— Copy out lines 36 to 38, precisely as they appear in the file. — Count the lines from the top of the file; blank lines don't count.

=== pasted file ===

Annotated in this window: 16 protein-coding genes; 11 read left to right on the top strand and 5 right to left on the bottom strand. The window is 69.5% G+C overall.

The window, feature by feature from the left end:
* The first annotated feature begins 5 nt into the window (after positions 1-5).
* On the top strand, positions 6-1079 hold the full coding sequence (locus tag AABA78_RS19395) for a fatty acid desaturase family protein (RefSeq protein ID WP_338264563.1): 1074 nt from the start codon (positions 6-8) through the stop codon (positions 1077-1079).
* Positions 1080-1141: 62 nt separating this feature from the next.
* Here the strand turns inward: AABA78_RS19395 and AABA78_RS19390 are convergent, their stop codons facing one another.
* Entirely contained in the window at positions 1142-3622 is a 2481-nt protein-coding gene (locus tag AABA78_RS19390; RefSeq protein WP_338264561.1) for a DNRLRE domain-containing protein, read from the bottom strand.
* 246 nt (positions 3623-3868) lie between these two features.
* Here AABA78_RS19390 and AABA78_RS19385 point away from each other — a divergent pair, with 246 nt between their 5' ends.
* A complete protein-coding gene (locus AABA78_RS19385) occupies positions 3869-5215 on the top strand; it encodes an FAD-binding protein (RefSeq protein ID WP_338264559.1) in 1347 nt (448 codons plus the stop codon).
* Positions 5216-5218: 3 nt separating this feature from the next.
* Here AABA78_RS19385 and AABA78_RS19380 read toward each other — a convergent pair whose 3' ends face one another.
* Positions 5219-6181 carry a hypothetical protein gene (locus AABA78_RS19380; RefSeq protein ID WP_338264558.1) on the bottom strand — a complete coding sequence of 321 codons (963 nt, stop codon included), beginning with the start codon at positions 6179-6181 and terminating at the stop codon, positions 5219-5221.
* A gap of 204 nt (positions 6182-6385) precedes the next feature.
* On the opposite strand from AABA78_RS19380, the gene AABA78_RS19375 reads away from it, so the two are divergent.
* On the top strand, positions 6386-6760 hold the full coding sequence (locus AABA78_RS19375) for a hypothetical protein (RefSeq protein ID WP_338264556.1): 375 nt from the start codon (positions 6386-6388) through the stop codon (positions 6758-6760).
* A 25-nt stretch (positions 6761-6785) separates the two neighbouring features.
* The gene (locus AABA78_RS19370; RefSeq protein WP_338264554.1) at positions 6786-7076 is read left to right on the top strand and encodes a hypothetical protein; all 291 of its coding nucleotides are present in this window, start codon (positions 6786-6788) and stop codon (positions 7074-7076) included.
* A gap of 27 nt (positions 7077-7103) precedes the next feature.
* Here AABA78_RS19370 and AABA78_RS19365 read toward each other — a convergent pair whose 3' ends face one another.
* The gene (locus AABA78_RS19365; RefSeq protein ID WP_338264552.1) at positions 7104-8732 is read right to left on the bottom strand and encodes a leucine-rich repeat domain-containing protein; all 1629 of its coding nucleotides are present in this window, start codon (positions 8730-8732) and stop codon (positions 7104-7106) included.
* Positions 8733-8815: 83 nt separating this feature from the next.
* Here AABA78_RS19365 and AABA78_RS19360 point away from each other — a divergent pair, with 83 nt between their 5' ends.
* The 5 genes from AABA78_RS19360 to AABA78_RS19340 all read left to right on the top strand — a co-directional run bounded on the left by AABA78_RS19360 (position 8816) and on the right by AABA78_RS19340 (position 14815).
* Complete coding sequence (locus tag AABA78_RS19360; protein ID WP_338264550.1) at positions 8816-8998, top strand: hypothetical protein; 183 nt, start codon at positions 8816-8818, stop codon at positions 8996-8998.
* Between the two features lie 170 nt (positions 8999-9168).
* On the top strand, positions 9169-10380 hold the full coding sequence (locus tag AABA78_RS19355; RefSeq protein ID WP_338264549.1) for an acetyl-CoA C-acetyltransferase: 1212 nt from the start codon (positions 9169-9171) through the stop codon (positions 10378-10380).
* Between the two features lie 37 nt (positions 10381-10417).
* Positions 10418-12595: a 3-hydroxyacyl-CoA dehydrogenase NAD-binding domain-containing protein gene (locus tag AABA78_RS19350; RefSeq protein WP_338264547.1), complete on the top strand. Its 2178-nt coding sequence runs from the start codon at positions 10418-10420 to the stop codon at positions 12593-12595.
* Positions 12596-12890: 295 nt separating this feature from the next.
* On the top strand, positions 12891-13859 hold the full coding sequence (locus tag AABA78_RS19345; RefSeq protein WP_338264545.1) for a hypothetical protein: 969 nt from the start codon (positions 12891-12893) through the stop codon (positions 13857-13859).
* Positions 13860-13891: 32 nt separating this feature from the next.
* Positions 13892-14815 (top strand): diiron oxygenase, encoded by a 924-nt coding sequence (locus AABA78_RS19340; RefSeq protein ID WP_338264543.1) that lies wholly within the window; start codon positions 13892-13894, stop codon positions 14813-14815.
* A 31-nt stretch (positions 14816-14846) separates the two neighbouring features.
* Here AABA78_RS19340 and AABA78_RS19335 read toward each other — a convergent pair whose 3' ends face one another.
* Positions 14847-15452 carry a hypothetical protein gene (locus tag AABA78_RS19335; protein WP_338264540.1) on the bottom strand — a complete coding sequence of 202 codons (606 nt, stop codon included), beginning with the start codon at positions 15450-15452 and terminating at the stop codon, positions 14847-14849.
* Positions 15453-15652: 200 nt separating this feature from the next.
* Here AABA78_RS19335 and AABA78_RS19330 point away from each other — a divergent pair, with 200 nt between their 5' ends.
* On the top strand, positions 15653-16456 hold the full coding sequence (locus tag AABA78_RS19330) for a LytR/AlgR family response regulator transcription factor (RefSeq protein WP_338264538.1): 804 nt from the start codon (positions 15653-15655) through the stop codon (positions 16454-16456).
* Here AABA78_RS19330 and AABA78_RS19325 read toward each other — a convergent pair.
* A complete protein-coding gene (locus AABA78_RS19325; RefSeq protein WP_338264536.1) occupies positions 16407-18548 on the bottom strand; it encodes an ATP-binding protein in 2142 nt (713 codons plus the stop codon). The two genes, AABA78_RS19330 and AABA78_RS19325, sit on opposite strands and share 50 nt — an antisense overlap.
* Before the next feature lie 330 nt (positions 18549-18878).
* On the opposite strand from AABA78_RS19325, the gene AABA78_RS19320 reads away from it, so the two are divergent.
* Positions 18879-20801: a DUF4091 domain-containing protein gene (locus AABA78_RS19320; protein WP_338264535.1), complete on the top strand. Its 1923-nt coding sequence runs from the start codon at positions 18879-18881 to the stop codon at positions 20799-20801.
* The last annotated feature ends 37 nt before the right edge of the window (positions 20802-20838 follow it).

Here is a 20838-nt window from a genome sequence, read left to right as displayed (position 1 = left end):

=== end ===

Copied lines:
* Positions 14847-15452 carry a hypothetical protein gene (locus tag AABA78_RS19335; protein WP_338264540.1) on the bottom strand — a complete coding sequence of 202 codons (606 nt, stop codon included), beginning with the start codon at positions 15450-15452 and terminating at the stop codon, positions 14847-14849.
* Positions 15453-15652: 200 nt separating this feature from the next.
* Here AABA78_RS19335 and AABA78_RS19330 point away from each other — a divergent pair, with 200 nt between their 5' ends.